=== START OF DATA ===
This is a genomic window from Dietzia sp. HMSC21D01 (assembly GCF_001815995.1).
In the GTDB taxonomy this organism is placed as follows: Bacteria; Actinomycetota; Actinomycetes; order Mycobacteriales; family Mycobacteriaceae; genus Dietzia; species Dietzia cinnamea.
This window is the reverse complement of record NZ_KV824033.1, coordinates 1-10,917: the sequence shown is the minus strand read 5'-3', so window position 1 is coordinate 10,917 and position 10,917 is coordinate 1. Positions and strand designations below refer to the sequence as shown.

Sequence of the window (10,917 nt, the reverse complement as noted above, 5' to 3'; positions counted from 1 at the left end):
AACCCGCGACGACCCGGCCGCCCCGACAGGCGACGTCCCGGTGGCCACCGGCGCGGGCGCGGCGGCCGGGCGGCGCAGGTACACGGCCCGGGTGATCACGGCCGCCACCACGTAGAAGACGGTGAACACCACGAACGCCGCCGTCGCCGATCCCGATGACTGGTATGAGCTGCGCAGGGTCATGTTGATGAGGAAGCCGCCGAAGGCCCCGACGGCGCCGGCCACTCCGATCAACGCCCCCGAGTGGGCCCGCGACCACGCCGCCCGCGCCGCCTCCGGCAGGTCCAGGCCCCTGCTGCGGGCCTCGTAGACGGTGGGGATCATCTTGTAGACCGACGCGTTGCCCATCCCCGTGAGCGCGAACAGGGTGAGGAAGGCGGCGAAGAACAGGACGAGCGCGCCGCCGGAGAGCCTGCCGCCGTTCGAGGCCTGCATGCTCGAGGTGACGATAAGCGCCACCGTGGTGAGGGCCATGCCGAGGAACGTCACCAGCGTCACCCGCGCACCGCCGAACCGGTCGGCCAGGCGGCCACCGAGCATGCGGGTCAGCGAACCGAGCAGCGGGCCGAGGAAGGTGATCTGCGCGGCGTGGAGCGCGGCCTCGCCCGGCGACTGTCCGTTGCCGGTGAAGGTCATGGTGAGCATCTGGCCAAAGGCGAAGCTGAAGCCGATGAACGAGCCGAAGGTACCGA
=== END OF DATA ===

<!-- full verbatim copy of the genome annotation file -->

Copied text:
This is a genomic window from Dietzia sp. HMSC21D01 (assembly GCF_001815995.1).
In the GTDB taxonomy this organism is placed as follows: Bacteria; Actinomycetota; Actinomycetes; order Mycobacteriales; family Mycobacteriaceae; genus Dietzia; species Dietzia cinnamea.
This window is the reverse complement of record NZ_KV824033.1, coordinates 1-10,917: the sequence shown is the minus strand read 5'-3', so window position 1 is coordinate 10,917 and position 10,917 is coordinate 1. Positions and strand designations below refer to the sequence as shown.

Sequence of the window (10,917 nt, the reverse complement as noted above, 5' to 3'; positions counted from 1 at the left end):
AACCCGCGACGACCCGGCCGCCCCGACAGGCGACGTCCCGGTGGCCACCGGCGCGGGCGCGGCGGCCGGGCGGCGCAGGTACACGGCCCGGGTGATCACGGCCGCCACCACGTAGAAGACGGTGAACACCACGAACGCCGCCGTCGCCGATCCCGATGACTGGTATGAGCTGCGCAGGGTCATGTTGATGAGGAAGCCGCCGAAGGCCCCGACGGCGCCGGCCACTCCGATCAACGCCCCCGAGTGGGCCCGCGACCACGCCGCCCGCGCCGCCTCCGGCAGGTCCAGGCCCCTGCTGCGGGCCTCGTAGACGGTGGGGATCATCTTGTAGACCGACGCGTTGCCCATCCCCGTGAGCGCGAACAGGGTGAGGAAGGCGGCGAAGAACAGGACGAGCGCGCCGCCGGAGAGCCTGCCGCCGTTCGAGGCCTGCATGCTCGAGGTGACGATAAGCGCCACCGTGGTGAGGGCCATGCCGAGGAACGTCACCAGCGTCACCCGCGCACCGCCGAACCGGTCGGCCAGGCGGCCACCGAGCATGCGGGTCAGCGAACCGAGCAGCGGGCCGAGGAAGGTGATCTGCGCGGCGTGGAGCGCGGCCTCGCCCGGCGACTGTCCGTTGCCGGTGAAGGTCATGGTGAGCATCTGGCCAAAGGCGAAGCTGAAGCCGATGAACGAGCCGAAGGTACCGA